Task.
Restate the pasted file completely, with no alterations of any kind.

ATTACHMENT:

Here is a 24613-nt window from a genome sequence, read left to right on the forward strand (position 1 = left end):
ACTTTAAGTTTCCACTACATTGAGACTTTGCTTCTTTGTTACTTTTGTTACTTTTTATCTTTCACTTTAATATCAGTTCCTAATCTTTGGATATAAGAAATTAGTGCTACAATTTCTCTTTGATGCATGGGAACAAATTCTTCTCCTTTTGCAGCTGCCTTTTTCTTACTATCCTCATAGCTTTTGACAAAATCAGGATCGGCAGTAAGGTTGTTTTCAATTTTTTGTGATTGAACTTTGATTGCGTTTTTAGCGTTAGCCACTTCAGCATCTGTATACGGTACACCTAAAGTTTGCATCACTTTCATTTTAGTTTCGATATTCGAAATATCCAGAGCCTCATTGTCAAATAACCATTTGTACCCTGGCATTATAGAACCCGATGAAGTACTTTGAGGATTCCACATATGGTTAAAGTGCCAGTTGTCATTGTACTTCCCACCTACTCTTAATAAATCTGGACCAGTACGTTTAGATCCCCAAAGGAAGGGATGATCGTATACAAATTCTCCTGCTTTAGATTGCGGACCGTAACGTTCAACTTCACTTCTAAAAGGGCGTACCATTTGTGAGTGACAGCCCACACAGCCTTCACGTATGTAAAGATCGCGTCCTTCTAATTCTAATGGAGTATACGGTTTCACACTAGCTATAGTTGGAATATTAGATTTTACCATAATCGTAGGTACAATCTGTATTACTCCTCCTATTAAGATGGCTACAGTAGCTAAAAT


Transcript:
Here is a 24613-nt window from a genome sequence, read left to right on the forward strand (position 1 = left end):
ACTTTAAGTTTCCACTACATTGAGACTTTGCTTCTTTGTTACTTTTGTTACTTTTTATCTTTCACTTTAATATCAGTTCCTAATCTTTGGATATAAGAAATTAGTGCTACAATTTCTCTTTGATGCATGGGAACAAATTCTTCTCCTTTTGCAGCTGCCTTTTTCTTACTATCCTCATAGCTTTTGACAAAATCAGGATCGGCAGTAAGGTTGTTTTCAATTTTTTGTGATTGAACTTTGATTGCGTTTTTAGCGTTAGCCACTTCAGCATCTGTATACGGTACACCTAAAGTTTGCATCACTTTCATTTTAGTTTCGATATTCGAAATATCCAGAGCCTCATTGTCAAATAACCATTTGTACCCTGGCATTATAGAACCCGATGAAGTACTTTGAGGATTCCACATATGGTTAAAGTGCCAGTTGTCATTGTACTTCCCACCTACTCTTAATAAATCTGGACCAGTACGTTTAGATCCCCAAAGGAAGGGATGATCGTATACAAATTCTCCTGCTTTAGATTGCGGACCGTAACGTTCAACTTCACTTCTAAAAGGGCGTACCATTTGTGAGTGACAGCCCACACAGCCTTCACGTATGTAAAGATCGCGTCCTTCTAATTCTAATGGAGTATACGGTTTCACACTAGCTATAGTTGGAATATTAGATTTTACCATAATCGTAGGTACAATCTGTATTACTCCTCCTATTAAGATGGCTACAGTAGCTAAAAT